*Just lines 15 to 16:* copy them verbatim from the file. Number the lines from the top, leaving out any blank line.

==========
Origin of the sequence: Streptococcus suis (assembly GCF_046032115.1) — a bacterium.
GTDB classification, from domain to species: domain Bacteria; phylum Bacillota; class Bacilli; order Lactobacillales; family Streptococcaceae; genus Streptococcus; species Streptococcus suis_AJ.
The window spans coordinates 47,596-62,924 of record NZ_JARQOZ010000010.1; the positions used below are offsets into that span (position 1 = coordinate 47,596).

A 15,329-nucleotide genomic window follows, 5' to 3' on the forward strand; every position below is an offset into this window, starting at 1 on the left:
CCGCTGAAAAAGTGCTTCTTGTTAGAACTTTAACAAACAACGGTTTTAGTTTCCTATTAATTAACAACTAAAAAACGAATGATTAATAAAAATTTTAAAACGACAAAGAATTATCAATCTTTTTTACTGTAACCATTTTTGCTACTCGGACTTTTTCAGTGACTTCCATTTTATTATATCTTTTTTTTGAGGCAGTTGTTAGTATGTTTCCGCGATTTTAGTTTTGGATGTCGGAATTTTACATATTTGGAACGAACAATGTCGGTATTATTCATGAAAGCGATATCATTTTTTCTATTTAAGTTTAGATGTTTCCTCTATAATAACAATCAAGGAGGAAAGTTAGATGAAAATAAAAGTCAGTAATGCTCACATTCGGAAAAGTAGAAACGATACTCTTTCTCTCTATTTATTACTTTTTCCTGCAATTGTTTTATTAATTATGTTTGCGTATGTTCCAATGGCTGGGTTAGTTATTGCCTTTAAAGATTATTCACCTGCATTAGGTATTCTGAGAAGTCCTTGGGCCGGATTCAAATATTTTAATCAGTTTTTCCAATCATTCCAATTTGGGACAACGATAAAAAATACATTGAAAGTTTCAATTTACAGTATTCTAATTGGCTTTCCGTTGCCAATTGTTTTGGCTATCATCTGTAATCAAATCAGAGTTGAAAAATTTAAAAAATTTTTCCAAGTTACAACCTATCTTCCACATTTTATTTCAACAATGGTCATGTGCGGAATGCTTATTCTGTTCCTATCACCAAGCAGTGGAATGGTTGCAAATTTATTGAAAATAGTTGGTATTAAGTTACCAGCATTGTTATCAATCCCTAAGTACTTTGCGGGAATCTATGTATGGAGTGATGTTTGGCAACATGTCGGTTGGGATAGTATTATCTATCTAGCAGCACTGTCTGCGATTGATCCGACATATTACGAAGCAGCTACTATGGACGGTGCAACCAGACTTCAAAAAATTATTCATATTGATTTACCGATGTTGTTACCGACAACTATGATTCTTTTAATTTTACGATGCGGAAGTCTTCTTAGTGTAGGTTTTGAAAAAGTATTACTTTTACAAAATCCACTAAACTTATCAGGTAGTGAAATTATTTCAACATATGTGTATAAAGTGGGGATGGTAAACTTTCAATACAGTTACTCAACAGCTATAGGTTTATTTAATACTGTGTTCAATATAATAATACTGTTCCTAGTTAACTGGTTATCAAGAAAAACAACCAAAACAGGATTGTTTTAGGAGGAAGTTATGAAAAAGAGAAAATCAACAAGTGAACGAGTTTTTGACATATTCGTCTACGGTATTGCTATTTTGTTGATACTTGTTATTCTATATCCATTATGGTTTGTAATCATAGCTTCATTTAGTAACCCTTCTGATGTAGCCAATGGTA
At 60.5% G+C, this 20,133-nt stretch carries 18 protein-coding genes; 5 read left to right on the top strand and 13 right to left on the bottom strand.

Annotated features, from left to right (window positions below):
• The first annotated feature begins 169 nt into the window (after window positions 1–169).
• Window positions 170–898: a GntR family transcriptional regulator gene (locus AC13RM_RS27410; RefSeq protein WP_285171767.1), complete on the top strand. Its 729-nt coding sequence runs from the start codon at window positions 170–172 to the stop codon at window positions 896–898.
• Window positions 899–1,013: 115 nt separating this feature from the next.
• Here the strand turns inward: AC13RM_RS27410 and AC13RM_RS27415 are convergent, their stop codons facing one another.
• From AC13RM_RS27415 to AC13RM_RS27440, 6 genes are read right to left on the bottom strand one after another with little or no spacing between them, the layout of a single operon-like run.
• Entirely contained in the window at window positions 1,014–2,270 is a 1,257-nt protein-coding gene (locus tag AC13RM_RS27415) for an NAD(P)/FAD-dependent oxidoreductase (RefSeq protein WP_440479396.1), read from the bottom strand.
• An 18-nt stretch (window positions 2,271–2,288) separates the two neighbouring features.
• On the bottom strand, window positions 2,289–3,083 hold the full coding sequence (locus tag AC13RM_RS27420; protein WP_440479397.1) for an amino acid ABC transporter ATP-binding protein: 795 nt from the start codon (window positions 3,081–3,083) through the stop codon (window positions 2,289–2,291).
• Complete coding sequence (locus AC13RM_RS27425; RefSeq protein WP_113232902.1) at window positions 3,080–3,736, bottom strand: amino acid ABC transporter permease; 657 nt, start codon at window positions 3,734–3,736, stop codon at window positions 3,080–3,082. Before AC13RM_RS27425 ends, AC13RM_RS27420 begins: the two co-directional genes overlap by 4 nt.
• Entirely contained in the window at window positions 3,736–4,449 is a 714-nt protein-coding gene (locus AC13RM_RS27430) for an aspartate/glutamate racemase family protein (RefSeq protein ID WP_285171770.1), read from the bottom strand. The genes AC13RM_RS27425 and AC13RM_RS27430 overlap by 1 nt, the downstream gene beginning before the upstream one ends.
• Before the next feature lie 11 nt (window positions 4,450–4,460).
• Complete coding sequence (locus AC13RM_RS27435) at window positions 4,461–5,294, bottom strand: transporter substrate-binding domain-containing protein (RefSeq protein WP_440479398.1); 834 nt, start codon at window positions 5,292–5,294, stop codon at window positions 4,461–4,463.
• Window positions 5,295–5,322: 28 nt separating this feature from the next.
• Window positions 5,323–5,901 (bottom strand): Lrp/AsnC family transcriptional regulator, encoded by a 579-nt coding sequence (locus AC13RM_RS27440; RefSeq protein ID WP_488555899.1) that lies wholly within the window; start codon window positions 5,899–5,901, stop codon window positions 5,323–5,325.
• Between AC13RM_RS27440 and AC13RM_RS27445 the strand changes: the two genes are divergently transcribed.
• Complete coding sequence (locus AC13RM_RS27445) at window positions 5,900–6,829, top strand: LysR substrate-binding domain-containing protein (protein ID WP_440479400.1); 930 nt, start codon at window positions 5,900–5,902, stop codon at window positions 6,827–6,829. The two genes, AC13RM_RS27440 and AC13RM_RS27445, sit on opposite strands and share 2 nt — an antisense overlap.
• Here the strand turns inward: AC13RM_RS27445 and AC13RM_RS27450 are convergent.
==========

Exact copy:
• On the bottom strand, window positions 2,289–3,083 hold the full coding sequence (locus tag AC13RM_RS27420; protein WP_440479397.1) for an amino acid ABC transporter ATP-binding protein: 795 nt from the start codon (window positions 3,081–3,083) through the stop codon (window positions 2,289–2,291).
• Complete coding sequence (locus AC13RM_RS27425; RefSeq protein WP_113232902.1) at window positions 3,080–3,736, bottom strand: amino acid ABC transporter permease; 657 nt, start codon at window positions 3,734–3,736, stop codon at window positions 3,080–3,082. Before AC13RM_RS27425 ends, AC13RM_RS27420 begins: the two co-directional genes overlap by 4 nt.